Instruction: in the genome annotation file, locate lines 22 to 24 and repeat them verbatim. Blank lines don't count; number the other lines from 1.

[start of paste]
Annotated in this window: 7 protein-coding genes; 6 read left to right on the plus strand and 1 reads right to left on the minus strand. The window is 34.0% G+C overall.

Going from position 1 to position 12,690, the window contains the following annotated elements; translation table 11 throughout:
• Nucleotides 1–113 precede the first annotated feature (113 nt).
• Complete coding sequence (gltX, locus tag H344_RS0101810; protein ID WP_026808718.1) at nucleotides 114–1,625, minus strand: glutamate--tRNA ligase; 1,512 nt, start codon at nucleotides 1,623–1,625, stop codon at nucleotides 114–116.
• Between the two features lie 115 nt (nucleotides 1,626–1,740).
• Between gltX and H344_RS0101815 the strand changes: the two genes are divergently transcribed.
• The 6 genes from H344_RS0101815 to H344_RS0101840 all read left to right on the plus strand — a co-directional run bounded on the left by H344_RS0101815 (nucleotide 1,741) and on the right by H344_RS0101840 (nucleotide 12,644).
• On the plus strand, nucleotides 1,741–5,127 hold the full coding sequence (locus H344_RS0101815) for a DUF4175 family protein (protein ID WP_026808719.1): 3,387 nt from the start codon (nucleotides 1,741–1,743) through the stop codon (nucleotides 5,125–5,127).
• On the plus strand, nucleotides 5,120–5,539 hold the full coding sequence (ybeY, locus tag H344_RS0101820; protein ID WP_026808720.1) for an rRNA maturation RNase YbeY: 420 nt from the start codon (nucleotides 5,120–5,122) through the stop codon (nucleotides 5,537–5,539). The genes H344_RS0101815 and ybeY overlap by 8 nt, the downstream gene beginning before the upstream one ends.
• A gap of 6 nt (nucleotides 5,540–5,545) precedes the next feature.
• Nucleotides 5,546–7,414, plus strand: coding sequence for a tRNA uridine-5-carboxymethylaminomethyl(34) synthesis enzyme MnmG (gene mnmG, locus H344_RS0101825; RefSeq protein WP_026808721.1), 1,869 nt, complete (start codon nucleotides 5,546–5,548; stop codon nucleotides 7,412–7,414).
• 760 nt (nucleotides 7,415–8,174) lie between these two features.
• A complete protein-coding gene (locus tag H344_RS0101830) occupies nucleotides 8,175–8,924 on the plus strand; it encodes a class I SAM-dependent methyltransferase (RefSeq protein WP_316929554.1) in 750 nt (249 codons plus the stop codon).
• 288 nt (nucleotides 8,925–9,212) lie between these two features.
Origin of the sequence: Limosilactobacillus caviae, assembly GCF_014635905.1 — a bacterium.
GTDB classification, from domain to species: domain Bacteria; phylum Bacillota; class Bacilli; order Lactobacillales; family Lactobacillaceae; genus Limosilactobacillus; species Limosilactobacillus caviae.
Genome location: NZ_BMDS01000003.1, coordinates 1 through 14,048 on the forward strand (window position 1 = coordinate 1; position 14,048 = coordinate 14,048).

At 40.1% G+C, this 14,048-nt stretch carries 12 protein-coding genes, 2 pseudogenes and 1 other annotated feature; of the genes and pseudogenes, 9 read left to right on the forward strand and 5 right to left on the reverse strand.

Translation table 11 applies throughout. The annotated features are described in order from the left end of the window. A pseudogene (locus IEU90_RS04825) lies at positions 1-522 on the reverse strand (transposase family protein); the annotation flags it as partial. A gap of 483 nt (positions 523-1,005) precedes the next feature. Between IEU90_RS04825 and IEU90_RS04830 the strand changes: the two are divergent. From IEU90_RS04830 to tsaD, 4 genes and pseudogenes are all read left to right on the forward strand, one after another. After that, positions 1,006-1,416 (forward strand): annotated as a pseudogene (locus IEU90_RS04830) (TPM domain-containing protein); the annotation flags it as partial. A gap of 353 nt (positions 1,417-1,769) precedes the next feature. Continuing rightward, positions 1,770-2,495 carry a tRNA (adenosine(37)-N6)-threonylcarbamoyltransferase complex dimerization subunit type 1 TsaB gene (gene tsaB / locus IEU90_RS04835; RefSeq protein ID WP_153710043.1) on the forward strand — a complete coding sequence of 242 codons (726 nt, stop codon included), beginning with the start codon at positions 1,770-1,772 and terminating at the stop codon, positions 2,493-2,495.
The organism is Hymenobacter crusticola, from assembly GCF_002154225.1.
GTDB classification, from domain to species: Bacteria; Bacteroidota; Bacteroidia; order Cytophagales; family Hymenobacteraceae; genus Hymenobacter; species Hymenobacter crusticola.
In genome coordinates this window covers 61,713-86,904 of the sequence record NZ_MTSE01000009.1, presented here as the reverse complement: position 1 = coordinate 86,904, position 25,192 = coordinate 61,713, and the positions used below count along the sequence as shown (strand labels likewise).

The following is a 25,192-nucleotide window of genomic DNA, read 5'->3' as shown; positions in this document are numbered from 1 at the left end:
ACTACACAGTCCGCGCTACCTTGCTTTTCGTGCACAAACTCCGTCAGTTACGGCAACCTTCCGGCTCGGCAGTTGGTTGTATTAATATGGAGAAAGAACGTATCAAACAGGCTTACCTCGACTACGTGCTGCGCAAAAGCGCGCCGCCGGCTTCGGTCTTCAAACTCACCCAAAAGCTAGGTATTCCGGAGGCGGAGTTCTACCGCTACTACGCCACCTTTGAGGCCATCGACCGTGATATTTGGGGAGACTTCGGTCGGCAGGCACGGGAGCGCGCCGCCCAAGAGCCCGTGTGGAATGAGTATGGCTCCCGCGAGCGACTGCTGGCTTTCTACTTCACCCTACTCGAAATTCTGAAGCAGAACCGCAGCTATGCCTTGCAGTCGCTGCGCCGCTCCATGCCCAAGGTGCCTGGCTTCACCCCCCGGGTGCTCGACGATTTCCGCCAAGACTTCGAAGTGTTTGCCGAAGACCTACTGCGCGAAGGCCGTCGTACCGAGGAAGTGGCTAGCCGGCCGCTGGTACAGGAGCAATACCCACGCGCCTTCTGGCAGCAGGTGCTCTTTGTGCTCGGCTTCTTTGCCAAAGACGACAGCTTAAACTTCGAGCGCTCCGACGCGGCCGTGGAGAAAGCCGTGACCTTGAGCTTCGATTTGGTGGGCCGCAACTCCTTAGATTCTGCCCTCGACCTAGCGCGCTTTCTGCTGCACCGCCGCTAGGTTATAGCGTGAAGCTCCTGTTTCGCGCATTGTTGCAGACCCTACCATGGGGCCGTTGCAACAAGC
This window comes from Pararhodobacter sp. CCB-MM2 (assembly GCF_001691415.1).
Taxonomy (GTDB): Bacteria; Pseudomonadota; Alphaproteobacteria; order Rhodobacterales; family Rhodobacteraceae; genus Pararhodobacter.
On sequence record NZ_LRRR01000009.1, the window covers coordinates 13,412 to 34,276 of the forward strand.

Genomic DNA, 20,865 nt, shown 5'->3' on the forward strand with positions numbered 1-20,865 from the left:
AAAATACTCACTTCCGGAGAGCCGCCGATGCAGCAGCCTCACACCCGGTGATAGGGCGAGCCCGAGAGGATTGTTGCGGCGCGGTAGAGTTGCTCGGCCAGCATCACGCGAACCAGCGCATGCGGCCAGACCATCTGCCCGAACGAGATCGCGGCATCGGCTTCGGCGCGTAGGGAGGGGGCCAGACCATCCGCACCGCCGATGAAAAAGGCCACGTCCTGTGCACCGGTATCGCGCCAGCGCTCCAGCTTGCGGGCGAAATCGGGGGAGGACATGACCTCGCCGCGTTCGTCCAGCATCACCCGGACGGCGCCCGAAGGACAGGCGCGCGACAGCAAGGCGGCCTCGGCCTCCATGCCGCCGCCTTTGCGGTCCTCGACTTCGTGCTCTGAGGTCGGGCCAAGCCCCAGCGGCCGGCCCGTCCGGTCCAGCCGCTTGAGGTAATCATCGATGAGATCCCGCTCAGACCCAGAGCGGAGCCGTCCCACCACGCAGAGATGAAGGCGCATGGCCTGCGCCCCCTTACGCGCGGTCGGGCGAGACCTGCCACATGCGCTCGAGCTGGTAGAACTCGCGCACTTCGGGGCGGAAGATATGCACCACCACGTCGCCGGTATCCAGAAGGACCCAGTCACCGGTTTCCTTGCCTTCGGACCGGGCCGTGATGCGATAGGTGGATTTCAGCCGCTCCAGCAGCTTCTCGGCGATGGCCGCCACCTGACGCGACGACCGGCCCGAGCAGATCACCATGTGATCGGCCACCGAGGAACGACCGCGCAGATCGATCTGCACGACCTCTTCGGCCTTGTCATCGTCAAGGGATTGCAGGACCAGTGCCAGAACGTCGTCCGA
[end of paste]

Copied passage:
In genome coordinates this window covers 61,713-86,904 of the sequence record NZ_MTSE01000009.1, presented here as the reverse complement: position 1 = coordinate 86,904, position 25,192 = coordinate 61,713, and the positions used below count along the sequence as shown (strand labels likewise).

The following is a 25,192-nucleotide window of genomic DNA, read 5'->3' as shown; positions in this document are numbered from 1 at the left end:
ACTACACAGTCCGCGCTACCTTGCTTTTCGTGCACAAACTCCGTCAGTTACGGCAACCTTCCGGCTCGGCAGTTGGTTGTATTAATATGGAGAAAGAACGTATCAAACAGGCTTACCTCGACTACGTGCTGCGCAAAAGCGCGCCGCCGGCTTCGGTCTTCAAACTCACCCAAAAGCTAGGTATTCCGGAGGCGGAGTTCTACCGCTACTACGCCACCTTTGAGGCCATCGACCGTGATATTTGGGGAGACTTCGGTCGGCAGGCACGGGAGCGCGCCGCCCAAGAGCCCGTGTGGAATGAGTATGGCTCCCGCGAGCGACTGCTGGCTTTCTACTTCACCCTACTCGAAATTCTGAAGCAGAACCGCAGCTATGCCTTGCAGTCGCTGCGCCGCTCCATGCCCAAGGTGCCTGGCTTCACCCCCCGGGTGCTCGACGATTTCCGCCAAGACTTCGAAGTGTTTGCCGAAGACCTACTGCGCGAAGGCCGTCGTACCGAGGAAGTGGCTAGCCGGCCGCTGGTACAGGAGCAATACCCACGCGCCTTCTGGCAGCAGGTGCTCTTTGTGCTCGGCTTCTTTGCCAAAGACGACAGCTTAAACTTCGAGCGCTCCGACGCGGCCGTGGAGAAAGCCGTGACCTTGAGCTTCGATTTGGTGGGCCGCAACTCCTTAGATTCTGCCCTCGACCTAGCGCGCTTTCTGCTGCACCGCCGCTAGGTTATAGCGTGAAGCTCCTGTTTCGCGCATTGTTGCAGACCCTACCATGGGGCCGTTGCAACAAGC